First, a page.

German courtly love poetry, or Minnesang, emerged around 1170, produced both by GOLIARDIC singers who wandered from court to court looking for patrons of their art, and also by members of the highest aristocratic circles. The first signs of profound changes affecting Minnesang occurred around 1200 with the appearance of great poets such as WALTHER VON DER VOGELWEIDE and NEIDHART, who either challenged the traditional premises of the erotic ideals of their predecessors or satirized the social conditions. The poems of this “classical” period of Minnesang are contained in the famous edition of Des Minnesangs Frühling. Minnesang was mostly supported by members of the Hohenstaufen family, but the songs were not copied down until the early 14th century on behalf of the famous Zürich family Manesse. The earliest poets, such as DER VON KÜRENBERG, Meinloh von Sevelingen, Der Burggraf (Castellan) von Regensburg, Spervogel, and DIETMAR VON AIST, seem to have been influenced by autochthonous (indigenous) sources, but later poets, such as HEINRICH VON VELDEKE, FRIEDRICH VON HAUSEN, Rudolf von Fenis, Albrecht von Johansdorf, and HEINRICH VON MORUNGEN, reflect clear influences from Provençal TROUBADOUR and French TROUVÉRE poetry.Research has also detected influences from the Dutch and the Italian areas. Latin poetry, such as those collected in the CARMINA BURANA, seem to have exerted additional influence in the shaping of Minnesang. Most of these Minnelieder (love songs) commonly explore the problems of unrequited love and the subsequent love pains that will last forever (Ulrich von Gutenburg). This “negative” experience of love allows the singer to examine his own self and to question the true meaning of the erotic emotion. Modern scholarship has mostly identified the ultimate purpose of Minnesang as ritual or performance, that is, as a ludic form of courtly self-confirmation for the male members of chivalry. The beloved lady is never identified by name or social status, though she always appears to enjoy a higher rank than the singer. Minnesang knows many different types of genres, one of which was the Tagelied (“dawn song,” see alba). Here the lovers wake up early in the morning because a bird or a watchman has alerted them about the coming of daylight, and lament the fact that he has to depart from her (examples appear in Dietmar von Aist and Heinrich von Morungen). They join in lovemaking one more time and express their deep sorrow.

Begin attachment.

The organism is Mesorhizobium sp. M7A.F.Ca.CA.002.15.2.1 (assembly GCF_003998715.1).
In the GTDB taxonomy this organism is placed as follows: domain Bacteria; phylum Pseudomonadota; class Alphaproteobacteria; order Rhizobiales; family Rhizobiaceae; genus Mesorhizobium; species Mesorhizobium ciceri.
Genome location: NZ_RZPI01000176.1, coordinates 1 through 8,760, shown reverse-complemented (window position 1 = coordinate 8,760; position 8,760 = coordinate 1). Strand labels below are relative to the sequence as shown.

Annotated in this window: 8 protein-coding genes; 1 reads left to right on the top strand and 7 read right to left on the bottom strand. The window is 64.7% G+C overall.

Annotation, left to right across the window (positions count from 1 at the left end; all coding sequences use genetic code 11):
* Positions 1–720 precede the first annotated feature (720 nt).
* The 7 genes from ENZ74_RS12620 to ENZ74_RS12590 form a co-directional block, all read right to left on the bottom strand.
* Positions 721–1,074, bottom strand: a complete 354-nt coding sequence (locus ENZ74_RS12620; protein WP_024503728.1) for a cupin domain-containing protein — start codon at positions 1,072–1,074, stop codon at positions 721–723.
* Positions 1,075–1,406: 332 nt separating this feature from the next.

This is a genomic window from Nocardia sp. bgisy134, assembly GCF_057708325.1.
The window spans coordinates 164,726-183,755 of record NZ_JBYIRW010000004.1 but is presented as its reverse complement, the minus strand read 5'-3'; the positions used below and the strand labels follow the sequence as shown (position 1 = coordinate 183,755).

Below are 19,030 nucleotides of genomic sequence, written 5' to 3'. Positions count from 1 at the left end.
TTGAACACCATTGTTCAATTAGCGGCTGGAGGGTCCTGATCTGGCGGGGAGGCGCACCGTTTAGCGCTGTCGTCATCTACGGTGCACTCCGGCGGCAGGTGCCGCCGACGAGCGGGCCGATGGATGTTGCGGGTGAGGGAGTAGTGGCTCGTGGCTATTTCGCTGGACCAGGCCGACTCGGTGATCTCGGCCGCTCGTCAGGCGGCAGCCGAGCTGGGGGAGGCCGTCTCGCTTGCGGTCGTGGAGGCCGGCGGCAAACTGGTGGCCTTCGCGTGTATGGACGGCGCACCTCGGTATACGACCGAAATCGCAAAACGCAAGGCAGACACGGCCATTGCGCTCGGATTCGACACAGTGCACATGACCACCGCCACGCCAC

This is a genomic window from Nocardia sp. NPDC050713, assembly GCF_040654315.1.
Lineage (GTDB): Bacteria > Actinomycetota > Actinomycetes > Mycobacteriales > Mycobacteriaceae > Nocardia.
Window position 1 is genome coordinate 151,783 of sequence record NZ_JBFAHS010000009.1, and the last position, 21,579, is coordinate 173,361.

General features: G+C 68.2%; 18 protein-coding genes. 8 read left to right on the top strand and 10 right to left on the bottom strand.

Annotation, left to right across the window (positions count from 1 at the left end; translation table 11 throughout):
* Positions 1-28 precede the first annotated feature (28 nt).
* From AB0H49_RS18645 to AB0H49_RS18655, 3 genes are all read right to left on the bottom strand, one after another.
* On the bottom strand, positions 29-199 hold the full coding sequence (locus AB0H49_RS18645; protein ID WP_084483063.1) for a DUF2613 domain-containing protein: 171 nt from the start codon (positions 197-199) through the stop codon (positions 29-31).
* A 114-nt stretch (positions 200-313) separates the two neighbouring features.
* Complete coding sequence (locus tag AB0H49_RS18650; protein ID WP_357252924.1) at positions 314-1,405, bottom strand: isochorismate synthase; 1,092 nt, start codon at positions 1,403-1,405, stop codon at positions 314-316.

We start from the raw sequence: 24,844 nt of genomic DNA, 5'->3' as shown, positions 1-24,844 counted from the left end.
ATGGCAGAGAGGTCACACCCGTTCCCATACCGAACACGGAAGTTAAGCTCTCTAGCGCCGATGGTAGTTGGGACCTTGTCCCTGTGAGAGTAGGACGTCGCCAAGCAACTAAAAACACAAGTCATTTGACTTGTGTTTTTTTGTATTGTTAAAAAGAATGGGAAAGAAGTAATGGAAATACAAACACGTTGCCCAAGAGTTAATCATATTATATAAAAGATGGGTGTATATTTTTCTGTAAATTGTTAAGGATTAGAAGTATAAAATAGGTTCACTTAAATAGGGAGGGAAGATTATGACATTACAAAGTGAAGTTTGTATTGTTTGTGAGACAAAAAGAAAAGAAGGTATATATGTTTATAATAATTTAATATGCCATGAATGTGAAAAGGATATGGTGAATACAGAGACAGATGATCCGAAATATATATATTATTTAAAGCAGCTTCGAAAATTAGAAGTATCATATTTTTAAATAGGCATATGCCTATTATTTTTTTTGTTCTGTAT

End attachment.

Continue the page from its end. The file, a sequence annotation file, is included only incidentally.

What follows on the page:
In the so-called “crusade song,” perhaps best represented by Friedrich von Hausen, the poet formulates his grief over the dilemma between the love for his lady and the love for the Godhead who has called upon him to go on a crusade. Some poets utilize a female voice to create so-called women’s stanzas (REINMAR DER ALTE), which were often integrated in an intricate dialogue poem, or Wechsel (as in Albrecht von Johansdorf, Henry VI, Reinmar, Heinrich von Morungen). The creators of the famous Middle High German courtly romances, HARTMANN VON AUE, GOTTFRIED VON STRASSBURG, and WOLFRAM VON ESCHENBACH, also composed some Minnelieder (love songs).Women, however, seem to have been excluded from the creation of German courtly love poetry.
   ■ Gibbs, Marion E., and Sidney M. Johnson. Medieval German Literature: A Companion. New York: Garland, 1997.
   ■ Heinen, Hubert.“Minnesang (12th–13th c.),” In Medieval Germany: An Encyclopedia, edited by John M. Jeep, 525–532. New York: Garland, 2001.
   ■ Moser, Hugo, and Helmut Tervooren, eds. Des Minnesangs Frühling. 38th ed. Vol. 1, Texte. Stuttgart: Hirzel, 1988.
   ■ Sayce, Olive. The Medieval German Lyric, 11501300: The Development of Its Themes and Forms in Their European Context. Oxford: Clarendon Press, 1982.
   ■ Wesley, Thomas J., trans. Medieval German Lyric Verse in English Translation. UNC Studies in Germanic Languages and Literatures, 60. Chapel Hill: University of North Carolina Press, 1968.
   Albrecht Classen

Encyclopedia of medieval literature. 2013.

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